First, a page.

In 1980, Billy was still reaping the benefits of two Grammy-Award winning albums. In March, he took his next step forward by releasing Glass Houses. That album would become a smash hit with a leaner sound that would propel him into the 80s.

 

 

And during the Glass Houses tour, Billy and the band would begin recording live versions of songs from Billy’s back catalog. These tracks would go on to comprise 1981’s Songs In The Attic.

 

 

All this activity made the beginning of the new decade a time where the past, present, and future of Billy’s career all happened at once.

 

Join us as we dig deep into Billy Joel in 1980.

 

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EP 039 - Video Retrospective: Eye of The Storm + More

August 3rd, 2021

In the mid 80s, Billy Joel penned the lyric “After 1986 what else could be new?” If you were to judge that based on his 1989 hit “We Didn’t Start The Fire,” you’d think he meant it.

 

 

But a closer look at that video and the others from the Storm Front album suggest otherwise.

 

 

For this episode we’re looking at Eye Of The Storm. Released in 1990, it’s a home video collection of the videos from the multi-platinum album Storm Front.

 

 

While that album contained many songs about personal relationships and Billy’s life, the videos focus much more on the world at large at the end of the 1980s.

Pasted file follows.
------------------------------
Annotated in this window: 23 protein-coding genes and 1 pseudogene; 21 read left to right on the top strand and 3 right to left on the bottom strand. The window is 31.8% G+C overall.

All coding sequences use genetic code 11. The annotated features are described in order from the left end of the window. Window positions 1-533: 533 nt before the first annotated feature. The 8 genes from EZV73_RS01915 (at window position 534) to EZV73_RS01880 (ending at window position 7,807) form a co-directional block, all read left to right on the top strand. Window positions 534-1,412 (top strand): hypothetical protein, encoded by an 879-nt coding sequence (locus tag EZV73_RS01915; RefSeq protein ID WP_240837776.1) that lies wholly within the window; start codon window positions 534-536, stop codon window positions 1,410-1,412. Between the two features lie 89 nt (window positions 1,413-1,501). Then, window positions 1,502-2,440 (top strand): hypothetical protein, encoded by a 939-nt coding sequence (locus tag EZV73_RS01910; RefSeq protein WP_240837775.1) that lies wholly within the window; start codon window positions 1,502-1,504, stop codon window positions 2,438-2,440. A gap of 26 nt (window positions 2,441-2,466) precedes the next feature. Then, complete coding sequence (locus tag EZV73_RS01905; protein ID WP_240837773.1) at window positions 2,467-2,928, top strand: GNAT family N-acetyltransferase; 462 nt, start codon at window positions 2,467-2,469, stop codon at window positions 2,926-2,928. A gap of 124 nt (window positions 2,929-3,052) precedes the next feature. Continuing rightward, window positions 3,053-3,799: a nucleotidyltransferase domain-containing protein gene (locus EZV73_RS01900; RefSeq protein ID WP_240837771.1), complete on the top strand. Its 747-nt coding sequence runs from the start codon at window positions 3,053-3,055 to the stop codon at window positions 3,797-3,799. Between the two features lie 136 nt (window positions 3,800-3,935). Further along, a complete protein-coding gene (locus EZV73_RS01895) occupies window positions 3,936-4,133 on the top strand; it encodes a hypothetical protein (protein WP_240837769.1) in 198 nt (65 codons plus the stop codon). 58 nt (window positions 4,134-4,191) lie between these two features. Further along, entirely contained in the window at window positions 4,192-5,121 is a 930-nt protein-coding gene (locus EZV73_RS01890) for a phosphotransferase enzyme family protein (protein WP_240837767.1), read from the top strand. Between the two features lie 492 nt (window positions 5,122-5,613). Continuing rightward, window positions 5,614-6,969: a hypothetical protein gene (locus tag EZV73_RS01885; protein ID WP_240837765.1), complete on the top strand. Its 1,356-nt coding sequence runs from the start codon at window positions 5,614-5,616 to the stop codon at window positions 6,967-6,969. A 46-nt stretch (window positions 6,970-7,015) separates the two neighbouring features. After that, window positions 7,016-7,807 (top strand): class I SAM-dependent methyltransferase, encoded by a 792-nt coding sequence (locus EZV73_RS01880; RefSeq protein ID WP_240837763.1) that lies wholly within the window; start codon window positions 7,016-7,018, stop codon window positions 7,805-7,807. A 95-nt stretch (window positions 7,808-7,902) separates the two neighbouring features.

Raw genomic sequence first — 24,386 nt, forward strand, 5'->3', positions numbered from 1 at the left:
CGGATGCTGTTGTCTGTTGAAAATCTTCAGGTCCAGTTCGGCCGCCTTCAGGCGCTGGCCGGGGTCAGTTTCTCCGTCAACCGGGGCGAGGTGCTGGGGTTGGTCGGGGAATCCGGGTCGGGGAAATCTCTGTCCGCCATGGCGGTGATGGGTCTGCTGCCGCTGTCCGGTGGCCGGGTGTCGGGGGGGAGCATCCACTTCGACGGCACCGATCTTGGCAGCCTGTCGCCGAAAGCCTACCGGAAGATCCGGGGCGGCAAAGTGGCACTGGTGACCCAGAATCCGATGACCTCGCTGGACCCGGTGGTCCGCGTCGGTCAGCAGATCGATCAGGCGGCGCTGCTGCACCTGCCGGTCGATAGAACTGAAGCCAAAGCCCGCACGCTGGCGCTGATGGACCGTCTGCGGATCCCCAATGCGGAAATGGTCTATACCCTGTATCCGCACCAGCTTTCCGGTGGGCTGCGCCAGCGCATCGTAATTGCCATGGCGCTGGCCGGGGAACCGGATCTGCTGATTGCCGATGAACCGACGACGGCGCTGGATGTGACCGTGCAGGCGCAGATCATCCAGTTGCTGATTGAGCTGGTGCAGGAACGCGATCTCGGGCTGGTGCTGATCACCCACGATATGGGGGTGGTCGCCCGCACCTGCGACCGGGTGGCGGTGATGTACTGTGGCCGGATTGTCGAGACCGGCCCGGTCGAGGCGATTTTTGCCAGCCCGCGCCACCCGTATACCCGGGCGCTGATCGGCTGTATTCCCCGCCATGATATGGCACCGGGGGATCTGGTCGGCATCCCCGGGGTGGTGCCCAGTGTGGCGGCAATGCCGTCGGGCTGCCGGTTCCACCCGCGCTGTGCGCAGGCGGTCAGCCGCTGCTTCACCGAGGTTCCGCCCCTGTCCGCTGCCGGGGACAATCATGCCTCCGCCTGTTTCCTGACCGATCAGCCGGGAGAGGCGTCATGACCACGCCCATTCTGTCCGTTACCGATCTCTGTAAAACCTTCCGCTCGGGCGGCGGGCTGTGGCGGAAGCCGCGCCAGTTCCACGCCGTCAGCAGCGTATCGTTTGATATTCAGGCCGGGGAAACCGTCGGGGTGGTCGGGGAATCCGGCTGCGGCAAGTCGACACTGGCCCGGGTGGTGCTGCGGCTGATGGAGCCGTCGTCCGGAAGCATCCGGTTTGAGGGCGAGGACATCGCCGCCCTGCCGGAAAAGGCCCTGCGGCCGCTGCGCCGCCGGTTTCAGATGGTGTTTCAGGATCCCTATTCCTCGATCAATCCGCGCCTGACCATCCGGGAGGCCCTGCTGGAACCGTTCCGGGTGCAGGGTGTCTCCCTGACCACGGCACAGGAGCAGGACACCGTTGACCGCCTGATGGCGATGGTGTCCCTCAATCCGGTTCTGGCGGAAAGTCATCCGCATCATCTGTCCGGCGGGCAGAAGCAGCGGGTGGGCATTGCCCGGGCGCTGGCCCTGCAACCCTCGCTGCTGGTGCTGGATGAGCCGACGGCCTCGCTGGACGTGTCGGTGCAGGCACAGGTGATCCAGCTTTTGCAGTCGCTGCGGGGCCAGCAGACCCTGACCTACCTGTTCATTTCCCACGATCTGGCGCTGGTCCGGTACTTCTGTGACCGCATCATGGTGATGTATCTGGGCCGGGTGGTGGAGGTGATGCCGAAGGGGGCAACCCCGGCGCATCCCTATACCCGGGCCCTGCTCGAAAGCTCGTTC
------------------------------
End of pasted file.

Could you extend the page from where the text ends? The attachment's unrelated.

We’ll dig deep into the five music videos. And, we’ll take a look at a soundcheck and radio broadcast recording from early in the Storm Front tour. 

 

 

Join us as we dig deep into Eye of The Storm and more.

 

 

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EP 038 - Glass Houses Playlist #3

July 20th, 2021

We're back with another playlist episode this week. We have so much fun putting these together and sharing some of our favorite music with you all.

 

Michael is back with more of his favorites over the past several years. From 90s alternative to 2010s soul and singer/songwriters, these have been mainstays for Michael and we are excited to share them with you!

 

Again, if you dig what you hear, we'd appreciate you checking out and picking up some new music by these artists wherever you get your music!

 

 

PLAYLIST #3: 

 

  • ATHENAEUM – “Flat Tire”
  • PAPA VEGAS – “No Destination”
  • THE VERVE PIPE – “Out Like A Lamb”
  • EMERSON HART – “I Wish The Best For You”
  • OUR LADY PEACE – “Somewhere Out There”